Sippican Cottage

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A Man Who Has Nothing In Particular To Recommend Him Discusses All Sorts of Subjects at Random as Though He Knew Everything

The Druids

He’d put his finger in the spoke of the wheel and turn it like the rude machinery it was. Drove it like a plow or a trolley or something. The rattletrap Dodge almost brushed the curb as he let the wheel spin back through his fingers. He knew where everything was.

I look down from my naugahyde aerie through the dirty glass at the spot where the granite curbstone meets the spidered pavement, filled with all the dirt and corruption an old city can offer. The winking neon reflects in the little disconnected puddles left from a rainstorm weeks ago. Tonight’s mist hasn’t even made it in here yet; just strikes the spalled bricks up on the floors where gilt letters in the windows announce last generation’s professional men and merchants to no one, then trickles fitfully down to join the re-pulped flyers in the gutters. The sun never shines in the canyons of an old city. The streets are too narrow. And no rain could ever wash it clean. It will be snow soon.

The radio hisses and spits like a viper. There’s towers right down the street, Father says, but the signal can’t fight its way into the slit trench of a road in a little town gone big. He rolls the big chrome knob back and forth until something is intelligible. Catch-as-catch-can is life, he says. The random music and the sonorous voices in the interstices make a jolly soundtrack to the scrolling scene in the passenger-side window.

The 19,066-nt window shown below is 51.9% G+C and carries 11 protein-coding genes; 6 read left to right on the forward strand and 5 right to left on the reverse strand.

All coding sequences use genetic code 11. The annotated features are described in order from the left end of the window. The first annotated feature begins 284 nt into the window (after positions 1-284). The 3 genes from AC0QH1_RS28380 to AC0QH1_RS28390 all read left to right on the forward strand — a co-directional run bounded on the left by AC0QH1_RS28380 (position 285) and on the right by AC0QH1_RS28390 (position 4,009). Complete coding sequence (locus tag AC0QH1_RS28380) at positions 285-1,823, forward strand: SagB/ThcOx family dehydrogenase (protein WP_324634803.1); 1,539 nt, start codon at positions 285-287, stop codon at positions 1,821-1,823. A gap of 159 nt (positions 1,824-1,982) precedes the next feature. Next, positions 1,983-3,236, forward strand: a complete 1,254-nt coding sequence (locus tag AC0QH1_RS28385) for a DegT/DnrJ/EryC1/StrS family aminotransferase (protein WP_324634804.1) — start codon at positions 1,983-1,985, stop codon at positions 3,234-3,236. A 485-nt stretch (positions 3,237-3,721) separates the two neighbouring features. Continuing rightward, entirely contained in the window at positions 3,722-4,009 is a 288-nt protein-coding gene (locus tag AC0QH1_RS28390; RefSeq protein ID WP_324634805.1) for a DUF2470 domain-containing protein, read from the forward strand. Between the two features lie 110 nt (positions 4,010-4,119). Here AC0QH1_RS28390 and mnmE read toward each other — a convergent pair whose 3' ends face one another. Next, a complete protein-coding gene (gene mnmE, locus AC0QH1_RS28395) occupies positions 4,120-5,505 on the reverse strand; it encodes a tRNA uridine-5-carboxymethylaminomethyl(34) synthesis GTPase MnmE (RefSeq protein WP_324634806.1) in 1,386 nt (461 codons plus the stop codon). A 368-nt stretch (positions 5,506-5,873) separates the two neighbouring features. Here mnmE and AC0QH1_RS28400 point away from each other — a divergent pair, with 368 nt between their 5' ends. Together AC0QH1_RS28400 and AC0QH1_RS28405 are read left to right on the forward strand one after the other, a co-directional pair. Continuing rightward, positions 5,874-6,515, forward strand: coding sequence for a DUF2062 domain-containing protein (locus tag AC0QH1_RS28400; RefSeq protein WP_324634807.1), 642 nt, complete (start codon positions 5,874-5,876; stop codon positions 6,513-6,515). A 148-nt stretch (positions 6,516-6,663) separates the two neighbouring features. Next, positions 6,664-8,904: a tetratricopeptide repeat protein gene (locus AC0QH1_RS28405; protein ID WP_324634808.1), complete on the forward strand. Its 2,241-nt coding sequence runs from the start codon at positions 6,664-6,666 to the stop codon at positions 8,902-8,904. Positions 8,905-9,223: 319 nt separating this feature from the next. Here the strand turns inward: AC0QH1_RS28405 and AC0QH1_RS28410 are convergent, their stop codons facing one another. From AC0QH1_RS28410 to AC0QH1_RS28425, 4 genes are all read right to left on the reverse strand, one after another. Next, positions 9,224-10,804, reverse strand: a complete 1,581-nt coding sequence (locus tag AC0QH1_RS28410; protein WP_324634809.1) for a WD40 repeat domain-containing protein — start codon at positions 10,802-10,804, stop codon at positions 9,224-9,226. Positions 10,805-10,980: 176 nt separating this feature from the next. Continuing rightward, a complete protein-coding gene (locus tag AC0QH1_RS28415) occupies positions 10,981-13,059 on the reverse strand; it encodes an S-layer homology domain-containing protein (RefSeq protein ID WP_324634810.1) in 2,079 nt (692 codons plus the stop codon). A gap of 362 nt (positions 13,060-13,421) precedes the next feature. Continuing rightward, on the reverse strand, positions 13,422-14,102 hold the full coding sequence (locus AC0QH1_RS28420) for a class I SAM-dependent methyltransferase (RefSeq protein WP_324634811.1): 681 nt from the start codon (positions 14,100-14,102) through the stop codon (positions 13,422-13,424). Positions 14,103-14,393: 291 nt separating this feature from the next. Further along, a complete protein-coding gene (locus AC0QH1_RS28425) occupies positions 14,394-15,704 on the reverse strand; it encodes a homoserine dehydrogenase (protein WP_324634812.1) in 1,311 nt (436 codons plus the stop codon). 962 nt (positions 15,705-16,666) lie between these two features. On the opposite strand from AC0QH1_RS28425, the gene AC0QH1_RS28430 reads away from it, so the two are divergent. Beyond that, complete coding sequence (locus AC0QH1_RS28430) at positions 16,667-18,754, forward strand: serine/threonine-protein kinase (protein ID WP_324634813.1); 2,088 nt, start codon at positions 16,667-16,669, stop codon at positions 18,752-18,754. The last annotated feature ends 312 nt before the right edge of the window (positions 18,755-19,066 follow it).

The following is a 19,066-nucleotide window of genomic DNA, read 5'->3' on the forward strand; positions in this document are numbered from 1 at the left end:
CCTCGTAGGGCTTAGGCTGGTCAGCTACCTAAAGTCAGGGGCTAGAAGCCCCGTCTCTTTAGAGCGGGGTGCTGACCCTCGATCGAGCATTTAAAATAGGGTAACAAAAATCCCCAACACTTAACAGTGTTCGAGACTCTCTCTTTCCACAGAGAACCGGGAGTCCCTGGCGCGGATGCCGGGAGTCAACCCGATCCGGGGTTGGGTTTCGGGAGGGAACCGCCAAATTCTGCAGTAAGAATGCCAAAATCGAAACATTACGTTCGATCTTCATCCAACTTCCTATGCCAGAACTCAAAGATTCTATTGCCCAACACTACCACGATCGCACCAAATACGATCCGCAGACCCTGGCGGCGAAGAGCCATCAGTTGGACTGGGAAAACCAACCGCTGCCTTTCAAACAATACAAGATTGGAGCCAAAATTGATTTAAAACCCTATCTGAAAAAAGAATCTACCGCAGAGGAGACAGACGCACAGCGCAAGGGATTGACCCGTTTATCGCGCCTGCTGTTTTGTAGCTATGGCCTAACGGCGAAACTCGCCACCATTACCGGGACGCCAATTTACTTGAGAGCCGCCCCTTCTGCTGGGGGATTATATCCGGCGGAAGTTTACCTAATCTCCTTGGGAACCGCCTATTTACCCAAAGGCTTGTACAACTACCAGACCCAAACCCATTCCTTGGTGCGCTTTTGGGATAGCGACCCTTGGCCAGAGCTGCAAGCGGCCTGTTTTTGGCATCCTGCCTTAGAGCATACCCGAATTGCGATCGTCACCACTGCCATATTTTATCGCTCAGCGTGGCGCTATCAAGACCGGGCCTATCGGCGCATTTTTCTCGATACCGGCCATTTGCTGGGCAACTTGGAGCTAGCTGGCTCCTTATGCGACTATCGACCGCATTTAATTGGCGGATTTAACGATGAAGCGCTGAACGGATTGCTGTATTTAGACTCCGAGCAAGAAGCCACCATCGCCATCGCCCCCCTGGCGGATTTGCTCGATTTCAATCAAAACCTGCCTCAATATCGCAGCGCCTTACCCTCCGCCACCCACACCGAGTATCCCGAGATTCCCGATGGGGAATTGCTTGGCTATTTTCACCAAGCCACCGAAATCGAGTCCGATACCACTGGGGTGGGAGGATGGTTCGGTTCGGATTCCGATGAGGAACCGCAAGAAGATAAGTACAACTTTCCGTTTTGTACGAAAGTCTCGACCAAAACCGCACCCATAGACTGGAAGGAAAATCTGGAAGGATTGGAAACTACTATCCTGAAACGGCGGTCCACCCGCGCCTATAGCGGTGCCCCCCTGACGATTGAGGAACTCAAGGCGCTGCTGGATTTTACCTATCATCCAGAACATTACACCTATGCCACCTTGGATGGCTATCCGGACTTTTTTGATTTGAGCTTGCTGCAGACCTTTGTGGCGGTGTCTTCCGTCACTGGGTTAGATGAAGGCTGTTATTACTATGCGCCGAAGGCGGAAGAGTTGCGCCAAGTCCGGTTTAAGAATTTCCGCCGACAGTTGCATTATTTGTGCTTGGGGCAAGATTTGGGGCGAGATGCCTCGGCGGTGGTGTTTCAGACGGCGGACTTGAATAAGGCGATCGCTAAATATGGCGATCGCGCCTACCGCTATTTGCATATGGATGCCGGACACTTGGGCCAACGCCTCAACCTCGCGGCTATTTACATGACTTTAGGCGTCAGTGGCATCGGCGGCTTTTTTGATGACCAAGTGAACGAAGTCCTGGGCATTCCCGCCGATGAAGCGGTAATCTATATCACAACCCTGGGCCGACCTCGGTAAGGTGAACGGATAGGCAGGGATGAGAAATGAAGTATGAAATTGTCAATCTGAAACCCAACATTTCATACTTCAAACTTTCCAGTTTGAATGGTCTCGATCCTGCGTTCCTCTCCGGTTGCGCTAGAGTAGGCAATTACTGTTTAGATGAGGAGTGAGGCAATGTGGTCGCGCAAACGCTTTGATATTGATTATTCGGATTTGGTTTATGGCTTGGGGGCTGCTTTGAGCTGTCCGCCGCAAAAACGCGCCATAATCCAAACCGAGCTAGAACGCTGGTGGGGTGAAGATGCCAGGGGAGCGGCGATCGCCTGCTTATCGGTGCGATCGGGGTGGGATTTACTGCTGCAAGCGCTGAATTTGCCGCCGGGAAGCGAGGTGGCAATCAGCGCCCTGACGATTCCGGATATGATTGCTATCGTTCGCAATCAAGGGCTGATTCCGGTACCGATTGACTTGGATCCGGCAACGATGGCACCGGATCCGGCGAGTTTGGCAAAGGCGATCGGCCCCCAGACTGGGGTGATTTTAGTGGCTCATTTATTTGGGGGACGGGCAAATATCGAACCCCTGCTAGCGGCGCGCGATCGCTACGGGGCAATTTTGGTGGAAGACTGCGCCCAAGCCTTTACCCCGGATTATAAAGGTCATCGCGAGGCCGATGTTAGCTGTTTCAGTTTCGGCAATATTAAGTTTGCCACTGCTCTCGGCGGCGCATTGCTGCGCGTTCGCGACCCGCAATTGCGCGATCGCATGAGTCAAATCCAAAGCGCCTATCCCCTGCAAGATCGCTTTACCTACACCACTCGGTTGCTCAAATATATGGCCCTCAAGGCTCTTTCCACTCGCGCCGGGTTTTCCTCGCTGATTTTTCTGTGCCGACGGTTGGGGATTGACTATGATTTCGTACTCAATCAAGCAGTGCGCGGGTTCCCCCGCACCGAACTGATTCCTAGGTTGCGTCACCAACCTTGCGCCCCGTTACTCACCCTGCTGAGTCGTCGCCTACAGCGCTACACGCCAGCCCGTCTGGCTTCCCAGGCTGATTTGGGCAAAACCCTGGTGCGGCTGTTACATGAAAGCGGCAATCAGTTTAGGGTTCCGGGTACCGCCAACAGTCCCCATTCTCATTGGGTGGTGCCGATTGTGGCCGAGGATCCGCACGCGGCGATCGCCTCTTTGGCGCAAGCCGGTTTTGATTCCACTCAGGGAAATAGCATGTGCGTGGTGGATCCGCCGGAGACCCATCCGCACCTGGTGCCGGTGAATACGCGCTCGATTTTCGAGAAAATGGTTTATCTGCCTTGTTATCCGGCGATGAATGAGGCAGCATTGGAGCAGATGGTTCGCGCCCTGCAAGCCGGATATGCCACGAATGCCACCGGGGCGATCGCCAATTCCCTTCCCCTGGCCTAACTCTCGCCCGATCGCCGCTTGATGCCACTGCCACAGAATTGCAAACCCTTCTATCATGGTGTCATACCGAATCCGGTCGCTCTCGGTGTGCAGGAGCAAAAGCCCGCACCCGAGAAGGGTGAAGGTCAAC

There are furtive creatures in a city. Like animals at the edge of a clearing. The moonlight draws them out in the woods. God knows what makes a man hang in the doorway here. Collars up; hats down. The women totter on spikes and you can make out the fishnets on their legs from across the street. There’s the blaze of a match and eyes like raccoons at the trash cans, and then the moment passes and the little orange glowing indicator light of the smoker in the dark takes its place. The sidewalk is a galaxy of butts and you wonder if everywhere that is not here is Virginia. The neon signs in the purplish windows have some teeth knocked out, but they remind a man there’s some Tennessee, too.

Father knows the way. That’s the problem. He knows every which way. It’s in his bones and marrow. The city of his birth; and mine. Everything is familiar, and so he often wanders on his way because he can always find his way everywhere from anyplace. He points out buildings gone dark and motions at nothing but air standing in a fetid slot in the brick rows where a building once stood. He murmurs about the where and when and who of them. The buildings do not represent their stated purpose — a friend lived there; some ne’er-do-well there; a man who could perform some service no one wants anymore there. Shave your neck. Hobnail a boot. Take a bet. I realize he is not speaking to me. He is chanting in a church sacked by Druids.

Or we’re the Druids; I don’t know.

3 Responses

  1. Some of us are lucky enough to be wandering through the places our dads used to live. Sometimes I think my dad is starting to become one of those places my dad used to live.

  2. After reading that – a comment would seem poorly written and in no way a fitting tribute to your talent with the pen (keyboard). So happy I found you on the internet floor and thought – this has some use, wonder why someone threw it away. lorraine

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